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There is no fundamental difference between the two terms, except that in certain situations one or the other have come to be used more often. Gravity is more often used to describe the concept ("Newtonian Gravity"), the force (the "Force of Gravity"). Gravitation is more often used for phenomena resulting from gravity ("Gravitational Waves", "Gravitating ...


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Gravity is the physical phenomena by which bodies attract themselves. It is the effect we observe. Gravitation is a model, a theory to explain the observed phenomena. The Newtonian Gravitation explains this phenomena in terms of attractive forces generated by massive bodies. It dos not depend whether the bodies are terrestrial or celestial. General ...


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For physical systems the external forces include 1. Applied Forces 2. Normal force of reaction 3. Force due to strings(tension) 4. Frictional forces between surfaces in contact Etc. Whereas internal force include 1.Force due to gravity between masses 2.Magnetic force between magnetic bodies 3.Electrical force 4 spring force etc. To identify ...


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You define a system which you are interested in. If there is no net external force acting on the system then linear momentum is conserved. You can identify internal forces as they must occur in equal in magnitude but opposite in direction pairs - Newton's third law. So you find a force in the system $\:\mathbf{f}_{12}\:$ which is the force on part $1$ of the ...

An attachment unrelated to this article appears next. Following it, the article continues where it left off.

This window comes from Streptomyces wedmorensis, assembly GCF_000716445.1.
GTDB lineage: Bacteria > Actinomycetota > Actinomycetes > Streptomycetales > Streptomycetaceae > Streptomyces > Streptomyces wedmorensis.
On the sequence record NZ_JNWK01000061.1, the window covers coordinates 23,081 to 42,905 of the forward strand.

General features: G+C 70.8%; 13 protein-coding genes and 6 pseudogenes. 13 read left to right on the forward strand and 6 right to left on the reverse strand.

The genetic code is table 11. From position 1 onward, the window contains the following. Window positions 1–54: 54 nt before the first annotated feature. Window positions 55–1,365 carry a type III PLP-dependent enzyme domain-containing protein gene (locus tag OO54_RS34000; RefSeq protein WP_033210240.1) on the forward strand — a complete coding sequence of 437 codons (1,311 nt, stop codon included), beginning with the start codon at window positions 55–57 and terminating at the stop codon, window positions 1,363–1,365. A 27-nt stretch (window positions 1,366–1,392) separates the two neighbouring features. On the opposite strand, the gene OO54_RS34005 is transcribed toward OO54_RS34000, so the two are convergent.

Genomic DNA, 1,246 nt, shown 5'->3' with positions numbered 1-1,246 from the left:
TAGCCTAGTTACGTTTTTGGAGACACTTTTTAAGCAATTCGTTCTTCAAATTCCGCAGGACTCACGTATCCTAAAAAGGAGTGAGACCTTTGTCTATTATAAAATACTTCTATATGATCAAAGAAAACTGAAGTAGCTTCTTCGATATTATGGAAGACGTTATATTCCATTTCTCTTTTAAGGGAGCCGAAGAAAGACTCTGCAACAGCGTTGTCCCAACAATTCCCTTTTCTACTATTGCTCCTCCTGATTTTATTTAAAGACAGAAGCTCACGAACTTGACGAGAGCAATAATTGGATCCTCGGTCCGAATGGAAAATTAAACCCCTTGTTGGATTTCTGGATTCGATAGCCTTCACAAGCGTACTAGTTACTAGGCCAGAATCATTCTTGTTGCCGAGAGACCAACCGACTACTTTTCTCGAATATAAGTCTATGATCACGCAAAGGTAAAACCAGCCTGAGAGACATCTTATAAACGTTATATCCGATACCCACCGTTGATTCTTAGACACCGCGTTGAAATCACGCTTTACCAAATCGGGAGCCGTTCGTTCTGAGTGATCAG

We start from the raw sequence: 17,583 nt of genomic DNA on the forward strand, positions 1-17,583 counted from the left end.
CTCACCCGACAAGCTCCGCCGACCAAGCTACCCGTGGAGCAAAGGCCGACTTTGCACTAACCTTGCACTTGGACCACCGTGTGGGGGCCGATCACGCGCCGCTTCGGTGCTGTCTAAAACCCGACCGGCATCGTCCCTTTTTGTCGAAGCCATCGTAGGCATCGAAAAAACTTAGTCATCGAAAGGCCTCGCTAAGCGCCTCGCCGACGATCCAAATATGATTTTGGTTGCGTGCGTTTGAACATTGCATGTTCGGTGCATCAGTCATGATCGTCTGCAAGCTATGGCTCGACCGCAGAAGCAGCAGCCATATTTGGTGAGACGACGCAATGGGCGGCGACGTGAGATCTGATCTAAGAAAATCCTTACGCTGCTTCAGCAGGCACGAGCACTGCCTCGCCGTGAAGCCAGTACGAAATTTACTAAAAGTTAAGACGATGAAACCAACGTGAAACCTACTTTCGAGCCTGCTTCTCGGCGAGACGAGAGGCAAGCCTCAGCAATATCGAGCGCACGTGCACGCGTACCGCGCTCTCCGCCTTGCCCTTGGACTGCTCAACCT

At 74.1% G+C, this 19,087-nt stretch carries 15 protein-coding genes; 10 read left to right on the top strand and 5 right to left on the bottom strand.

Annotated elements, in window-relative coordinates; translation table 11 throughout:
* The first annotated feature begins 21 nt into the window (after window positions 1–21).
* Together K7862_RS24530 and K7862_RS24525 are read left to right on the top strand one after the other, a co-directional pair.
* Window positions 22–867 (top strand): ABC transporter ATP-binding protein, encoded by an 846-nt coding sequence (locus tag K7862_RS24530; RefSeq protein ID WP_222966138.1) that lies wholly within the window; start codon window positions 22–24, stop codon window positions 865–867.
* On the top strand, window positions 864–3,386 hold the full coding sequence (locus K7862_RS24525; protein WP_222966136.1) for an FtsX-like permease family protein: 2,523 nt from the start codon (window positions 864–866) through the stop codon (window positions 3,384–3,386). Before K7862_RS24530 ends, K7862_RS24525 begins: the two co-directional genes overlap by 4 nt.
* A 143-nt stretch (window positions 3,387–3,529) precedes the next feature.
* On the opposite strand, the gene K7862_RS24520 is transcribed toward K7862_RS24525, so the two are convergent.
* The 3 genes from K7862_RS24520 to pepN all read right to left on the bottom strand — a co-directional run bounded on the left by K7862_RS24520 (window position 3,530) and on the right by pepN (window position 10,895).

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The idea behind mechanical advantage is that the work put in equals the work you get out, but the force and distance can be different. So you get this equation: \begin{equation} W_{in} = W_{out} \end{equation} Then apply the definition of work: \begin{equation} F_{in}d_{in} = F_{out}d_{out} \end{equation} Solve for mechanical advantage, which is output ...


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Two dimensional CFTs separate into a left-moving sector and a right-moving sectors. The Virasoro generators $L_n$ act on the left-moving sector and ${\tilde L}_n$ act on the right-moving ones. Operators (or states due to the state-operator map) are labelled independently by representations of the left- and right-moving Virasoro. In particular, $h$ and ...


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UPDATED ANSWER : The centre of gravity will always be the same as the centre of mass in a uniform gravitational field (constant in magnitude and direction). This applies for bodies with non-uniform density as well as those with uniform density. The Earth's gravitational field can be considered uniform if the dimensions of the object are much smaller than ...


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The only condition for free fall as you said is that the motion of the body should be only under the influence of gravity alone. There should not be any effect of other forces like air resistance, viscous drag etc. The condition depends on the property of the material under free fall. For example, if the body has a certain mass as well as charged, it causes ...